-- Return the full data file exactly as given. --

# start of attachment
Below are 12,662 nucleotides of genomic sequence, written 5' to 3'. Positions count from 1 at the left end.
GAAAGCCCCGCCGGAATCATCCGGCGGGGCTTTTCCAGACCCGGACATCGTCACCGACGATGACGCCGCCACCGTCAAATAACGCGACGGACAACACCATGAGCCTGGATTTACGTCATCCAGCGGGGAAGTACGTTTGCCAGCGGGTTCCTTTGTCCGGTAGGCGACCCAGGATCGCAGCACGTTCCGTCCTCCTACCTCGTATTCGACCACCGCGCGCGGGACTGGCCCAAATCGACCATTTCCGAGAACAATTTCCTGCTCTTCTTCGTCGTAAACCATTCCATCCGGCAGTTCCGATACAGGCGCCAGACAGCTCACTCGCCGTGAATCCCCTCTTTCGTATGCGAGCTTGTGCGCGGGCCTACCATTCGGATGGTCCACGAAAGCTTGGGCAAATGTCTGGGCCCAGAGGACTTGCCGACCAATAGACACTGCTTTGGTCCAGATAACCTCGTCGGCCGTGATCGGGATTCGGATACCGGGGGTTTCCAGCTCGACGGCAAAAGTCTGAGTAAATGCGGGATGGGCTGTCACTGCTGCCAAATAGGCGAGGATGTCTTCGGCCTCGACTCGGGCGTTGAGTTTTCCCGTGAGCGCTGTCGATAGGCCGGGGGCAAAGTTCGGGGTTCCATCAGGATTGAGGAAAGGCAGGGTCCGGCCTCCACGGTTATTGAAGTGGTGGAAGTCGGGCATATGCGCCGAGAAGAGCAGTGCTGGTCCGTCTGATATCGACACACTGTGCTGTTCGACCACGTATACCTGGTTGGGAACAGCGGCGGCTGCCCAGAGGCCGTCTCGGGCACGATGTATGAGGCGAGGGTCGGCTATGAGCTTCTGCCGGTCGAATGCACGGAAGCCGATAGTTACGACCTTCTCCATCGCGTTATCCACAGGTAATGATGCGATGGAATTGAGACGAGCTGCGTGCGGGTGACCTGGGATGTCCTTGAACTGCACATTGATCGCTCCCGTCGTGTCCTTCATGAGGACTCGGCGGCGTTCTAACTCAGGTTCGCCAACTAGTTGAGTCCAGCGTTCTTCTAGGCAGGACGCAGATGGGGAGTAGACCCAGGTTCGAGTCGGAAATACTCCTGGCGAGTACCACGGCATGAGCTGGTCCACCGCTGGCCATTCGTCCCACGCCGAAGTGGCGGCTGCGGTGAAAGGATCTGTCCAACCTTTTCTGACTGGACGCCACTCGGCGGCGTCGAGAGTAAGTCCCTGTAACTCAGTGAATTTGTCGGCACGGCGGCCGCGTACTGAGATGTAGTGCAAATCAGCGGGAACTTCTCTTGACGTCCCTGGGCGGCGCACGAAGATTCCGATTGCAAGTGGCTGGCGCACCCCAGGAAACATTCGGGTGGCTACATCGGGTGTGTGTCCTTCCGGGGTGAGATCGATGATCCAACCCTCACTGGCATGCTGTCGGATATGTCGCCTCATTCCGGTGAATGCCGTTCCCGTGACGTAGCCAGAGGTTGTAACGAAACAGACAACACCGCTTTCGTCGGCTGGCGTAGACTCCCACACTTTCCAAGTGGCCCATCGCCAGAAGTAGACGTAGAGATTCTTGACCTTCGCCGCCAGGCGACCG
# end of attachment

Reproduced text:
Below are 12,662 nucleotides of genomic sequence, written 5' to 3'. Positions count from 1 at the left end.
GAAAGCCCCGCCGGAATCATCCGGCGGGGCTTTTCCAGACCCGGACATCGTCACCGACGATGACGCCGCCACCGTCAAATAACGCGACGGACAACACCATGAGCCTGGATTTACGTCATCCAGCGGGGAAGTACGTTTGCCAGCGGGTTCCTTTGTCCGGTAGGCGACCCAGGATCGCAGCACGTTCCGTCCTCCTACCTCGTATTCGACCACCGCGCGCGGGACTGGCCCAAATCGACCATTTCCGAGAACAATTTCCTGCTCTTCTTCGTCGTAAACCATTCCATCCGGCAGTTCCGATACAGGCGCCAGACAGCTCACTCGCCGTGAATCCCCTCTTTCGTATGCGAGCTTGTGCGCGGGCCTACCATTCGGATGGTCCACGAAAGCTTGGGCAAATGTCTGGGCCCAGAGGACTTGCCGACCAATAGACACTGCTTTGGTCCAGATAACCTCGTCGGCCGTGATCGGGATTCGGATACCGGGGGTTTCCAGCTCGACGGCAAAAGTCTGAGTAAATGCGGGATGGGCTGTCACTGCTGCCAAATAGGCGAGGATGTCTTCGGCCTCGACTCGGGCGTTGAGTTTTCCCGTGAGCGCTGTCGATAGGCCGGGGGCAAAGTTCGGGGTTCCATCAGGATTGAGGAAAGGCAGGGTCCGGCCTCCACGGTTATTGAAGTGGTGGAAGTCGGGCATATGCGCCGAGAAGAGCAGTGCTGGTCCGTCTGATATCGACACACTGTGCTGTTCGACCACGTATACCTGGTTGGGAACAGCGGCGGCTGCCCAGAGGCCGTCTCGGGCACGATGTATGAGGCGAGGGTCGGCTATGAGCTTCTGCCGGTCGAATGCACGGAAGCCGATAGTTACGACCTTCTCCATCGCGTTATCCACAGGTAATGATGCGATGGAATTGAGACGAGCTGCGTGCGGGTGACCTGGGATGTCCTTGAACTGCACATTGATCGCTCCCGTCGTGTCCTTCATGAGGACTCGGCGGCGTTCTAACTCAGGTTCGCCAACTAGTTGAGTCCAGCGTTCTTCTAGGCAGGACGCAGATGGGGAGTAGACCCAGGTTCGAGTCGGAAATACTCCTGGCGAGTACCACGGCATGAGCTGGTCCACCGCTGGCCATTCGTCCCACGCCGAAGTGGCGGCTGCGGTGAAAGGATCTGTCCAACCTTTTCTGACTGGACGCCACTCGGCGGCGTCGAGAGTAAGTCCCTGTAACTCAGTGAATTTGTCGGCACGGCGGCCGCGTACTGAGATGTAGTGCAAATCAGCGGGAACTTCTCTTGACGTCCCTGGGCGGCGCACGAAGATTCCGATTGCAAGTGGCTGGCGCACCCCAGGAAACATTCGGGTGGCTACATCGGGTGTGTGTCCTTCCGGGGTGAGATCGATGATCCAACCCTCACTGGCATGCTGTCGGATATGTCGCCTCATTCCGGTGAATGCCGTTCCCGTGACGTAGCCAGAGGTTGTAACGAAACAGACAACACCGCTTTCGTCGGCTGGCGTAGACTCCCACACTTTCCAAGTGGCCCATCGCCAGAAGTAGACGTAGAGATTCTTGACCTTCGCCGCCAGGCGACCG